|Robert Bonnie and Tommy Rhodes at the 2011 Fall Field Day|
at Groton Plantation, Mr. Bonnie's 'home place'
The United States Department of Agriculture can seem like a giant governmental operation in the distant District of Columbia. Beyond the acronyms and the federal red tape that comes with them, the Lowcountry of South Carolina’s representation in the system is formidable. Some of the political forces that helped form the ACE Basin are no longer in place, and Undersecretary Robert Bonnie is now a voice that can help drive conservation to reach new goals in the near term.
So this gent with the pedigree of Lowcountry land ownership and the knowledge of pointing dogs is now the USDA Under Secretary for Natural Resources and Environment. Mr. Bonnie oversees the U.S. Forest Service and the Natural Resources Conservation Service (NRCS) which helps to administer programs of the Farm Bill. Mr. Bonnie visited with the media while attending the ACE Basin 25th anniversary on November 2 at Nemours Plantation.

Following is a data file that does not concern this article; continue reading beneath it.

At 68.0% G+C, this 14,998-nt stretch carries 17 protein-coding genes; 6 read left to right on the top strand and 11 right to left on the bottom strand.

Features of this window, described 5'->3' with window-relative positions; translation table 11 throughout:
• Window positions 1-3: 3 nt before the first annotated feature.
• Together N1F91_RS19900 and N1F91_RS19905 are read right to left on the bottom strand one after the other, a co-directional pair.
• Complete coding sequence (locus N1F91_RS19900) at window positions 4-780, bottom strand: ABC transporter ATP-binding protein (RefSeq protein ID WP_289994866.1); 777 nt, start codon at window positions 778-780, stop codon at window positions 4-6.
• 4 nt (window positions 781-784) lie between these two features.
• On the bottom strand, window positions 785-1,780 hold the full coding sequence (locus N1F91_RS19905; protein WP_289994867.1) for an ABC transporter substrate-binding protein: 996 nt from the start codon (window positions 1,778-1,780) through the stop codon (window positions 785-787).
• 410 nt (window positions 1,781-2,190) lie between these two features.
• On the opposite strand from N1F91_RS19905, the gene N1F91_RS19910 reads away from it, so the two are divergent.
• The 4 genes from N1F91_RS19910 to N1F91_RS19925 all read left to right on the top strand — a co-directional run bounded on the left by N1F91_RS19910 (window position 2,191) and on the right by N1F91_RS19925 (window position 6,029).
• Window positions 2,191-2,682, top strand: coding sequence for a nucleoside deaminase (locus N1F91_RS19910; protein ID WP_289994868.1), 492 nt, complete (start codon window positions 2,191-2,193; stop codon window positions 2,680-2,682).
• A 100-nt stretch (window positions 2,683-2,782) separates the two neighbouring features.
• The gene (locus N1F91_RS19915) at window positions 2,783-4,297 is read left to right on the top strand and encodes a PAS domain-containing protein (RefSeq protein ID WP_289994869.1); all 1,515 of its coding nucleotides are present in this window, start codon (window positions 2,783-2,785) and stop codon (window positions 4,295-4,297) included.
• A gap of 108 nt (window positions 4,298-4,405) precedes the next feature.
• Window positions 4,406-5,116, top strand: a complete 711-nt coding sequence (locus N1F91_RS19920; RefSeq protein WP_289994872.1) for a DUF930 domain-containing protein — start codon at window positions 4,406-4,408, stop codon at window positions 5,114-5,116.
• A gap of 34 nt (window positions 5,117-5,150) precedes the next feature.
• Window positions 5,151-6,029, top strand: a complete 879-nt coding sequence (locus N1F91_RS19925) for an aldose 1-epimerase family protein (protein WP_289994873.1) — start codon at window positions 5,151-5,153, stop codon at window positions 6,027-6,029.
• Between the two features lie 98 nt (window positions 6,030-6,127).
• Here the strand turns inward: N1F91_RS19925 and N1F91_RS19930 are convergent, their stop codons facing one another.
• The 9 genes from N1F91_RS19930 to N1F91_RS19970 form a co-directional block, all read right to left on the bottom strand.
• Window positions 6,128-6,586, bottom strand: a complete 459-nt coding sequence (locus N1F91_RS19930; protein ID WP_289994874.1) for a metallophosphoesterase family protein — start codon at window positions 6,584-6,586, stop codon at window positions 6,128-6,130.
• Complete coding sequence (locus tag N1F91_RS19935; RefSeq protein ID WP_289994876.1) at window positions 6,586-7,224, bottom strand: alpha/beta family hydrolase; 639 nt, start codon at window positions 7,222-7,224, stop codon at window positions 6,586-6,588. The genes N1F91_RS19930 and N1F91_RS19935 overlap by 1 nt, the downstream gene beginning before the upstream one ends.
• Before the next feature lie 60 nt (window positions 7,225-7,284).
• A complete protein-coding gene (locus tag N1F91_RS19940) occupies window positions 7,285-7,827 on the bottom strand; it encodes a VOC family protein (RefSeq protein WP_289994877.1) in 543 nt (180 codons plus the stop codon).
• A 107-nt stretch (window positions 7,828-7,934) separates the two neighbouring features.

|Bonnie with Mike McShane at Nemours on 11/2/2014.|
Click here for Video Interview from that day.
“From the USDA point of view I can report that we have played a role thus far in the ACE Basin, and I see opportunities where more resources could be brought to bear,” said Bonnie. “For example, the Forestry Legacy Program has spent 11 million dollars in the ACE Basin. The Wetlands Reserve Program restores private wetlands and places them under easements, and the Safe Harbor program relieves landowners of restrictions from Endangered Species rules.”
It’s worth noting that twenty red-cockaded woodpeckers (RCW) were translocated into the ACE Basin on November 6. The U.S. Fish and Wildlife Service obtained the woodpecker colony from the Francis Marion National Forest and placed them onto private lands enrolled in the Safe Harbor program. Groton Plantation is home to many Red-cockaded woodpeckers and Bonnie loves how federal forest lands can play a role to bring RCW’s to the ACE Basin.
To view this feature story in the newspaper click on Charleston Mercury.